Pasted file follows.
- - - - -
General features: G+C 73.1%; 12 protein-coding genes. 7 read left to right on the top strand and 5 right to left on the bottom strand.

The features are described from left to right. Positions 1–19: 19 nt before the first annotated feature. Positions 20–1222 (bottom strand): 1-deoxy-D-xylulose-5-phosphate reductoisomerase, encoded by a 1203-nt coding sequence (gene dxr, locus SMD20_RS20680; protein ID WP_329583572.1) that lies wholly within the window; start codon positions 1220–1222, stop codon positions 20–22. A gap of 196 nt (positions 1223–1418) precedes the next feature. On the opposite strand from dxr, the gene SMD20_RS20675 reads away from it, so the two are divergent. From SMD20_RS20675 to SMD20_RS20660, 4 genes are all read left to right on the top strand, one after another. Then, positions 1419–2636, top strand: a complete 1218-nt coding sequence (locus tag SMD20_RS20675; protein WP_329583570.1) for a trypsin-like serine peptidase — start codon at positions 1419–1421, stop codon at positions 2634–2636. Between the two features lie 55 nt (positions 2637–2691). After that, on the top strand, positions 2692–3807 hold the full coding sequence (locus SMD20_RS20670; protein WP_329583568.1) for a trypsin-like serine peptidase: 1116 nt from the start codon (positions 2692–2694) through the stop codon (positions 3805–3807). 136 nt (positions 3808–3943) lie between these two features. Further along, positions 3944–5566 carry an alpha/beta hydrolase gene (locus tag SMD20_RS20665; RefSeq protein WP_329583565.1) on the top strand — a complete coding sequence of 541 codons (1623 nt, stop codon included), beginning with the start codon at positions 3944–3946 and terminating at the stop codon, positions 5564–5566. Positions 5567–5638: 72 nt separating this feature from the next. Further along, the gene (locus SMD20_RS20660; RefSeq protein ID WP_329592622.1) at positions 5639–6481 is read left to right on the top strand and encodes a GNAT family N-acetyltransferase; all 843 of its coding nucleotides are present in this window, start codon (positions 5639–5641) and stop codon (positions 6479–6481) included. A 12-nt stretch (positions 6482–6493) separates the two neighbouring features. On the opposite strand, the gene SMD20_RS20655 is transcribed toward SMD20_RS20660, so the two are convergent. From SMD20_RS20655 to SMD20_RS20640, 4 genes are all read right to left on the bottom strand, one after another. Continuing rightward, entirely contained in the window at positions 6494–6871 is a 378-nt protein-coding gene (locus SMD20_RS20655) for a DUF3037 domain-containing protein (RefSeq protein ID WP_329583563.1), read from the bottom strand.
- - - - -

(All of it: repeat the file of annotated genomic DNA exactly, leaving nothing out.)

General features: G+C 73.1%; 12 protein-coding genes. 7 read left to right on the top strand and 5 right to left on the bottom strand.

The features are described from left to right. Positions 1–19: 19 nt before the first annotated feature. Positions 20–1222 (bottom strand): 1-deoxy-D-xylulose-5-phosphate reductoisomerase, encoded by a 1203-nt coding sequence (gene dxr, locus SMD20_RS20680; protein ID WP_329583572.1) that lies wholly within the window; start codon positions 1220–1222, stop codon positions 20–22. A gap of 196 nt (positions 1223–1418) precedes the next feature. On the opposite strand from dxr, the gene SMD20_RS20675 reads away from it, so the two are divergent. From SMD20_RS20675 to SMD20_RS20660, 4 genes are all read left to right on the top strand, one after another. Then, positions 1419–2636, top strand: a complete 1218-nt coding sequence (locus tag SMD20_RS20675; protein WP_329583570.1) for a trypsin-like serine peptidase — start codon at positions 1419–1421, stop codon at positions 2634–2636. Between the two features lie 55 nt (positions 2637–2691). After that, on the top strand, positions 2692–3807 hold the full coding sequence (locus SMD20_RS20670; protein WP_329583568.1) for a trypsin-like serine peptidase: 1116 nt from the start codon (positions 2692–2694) through the stop codon (positions 3805–3807). 136 nt (positions 3808–3943) lie between these two features. Further along, positions 3944–5566 carry an alpha/beta hydrolase gene (locus tag SMD20_RS20665; RefSeq protein WP_329583565.1) on the top strand — a complete coding sequence of 541 codons (1623 nt, stop codon included), beginning with the start codon at positions 3944–3946 and terminating at the stop codon, positions 5564–5566. Positions 5567–5638: 72 nt separating this feature from the next. Further along, the gene (locus SMD20_RS20660; RefSeq protein ID WP_329592622.1) at positions 5639–6481 is read left to right on the top strand and encodes a GNAT family N-acetyltransferase; all 843 of its coding nucleotides are present in this window, start codon (positions 5639–5641) and stop codon (positions 6479–6481) included. A 12-nt stretch (positions 6482–6493) separates the two neighbouring features. On the opposite strand, the gene SMD20_RS20655 is transcribed toward SMD20_RS20660, so the two are convergent. From SMD20_RS20655 to SMD20_RS20640, 4 genes are all read right to left on the bottom strand, one after another. Continuing rightward, entirely contained in the window at positions 6494–6871 is a 378-nt protein-coding gene (locus SMD20_RS20655) for a DUF3037 domain-containing protein (RefSeq protein ID WP_329583563.1), read from the bottom strand.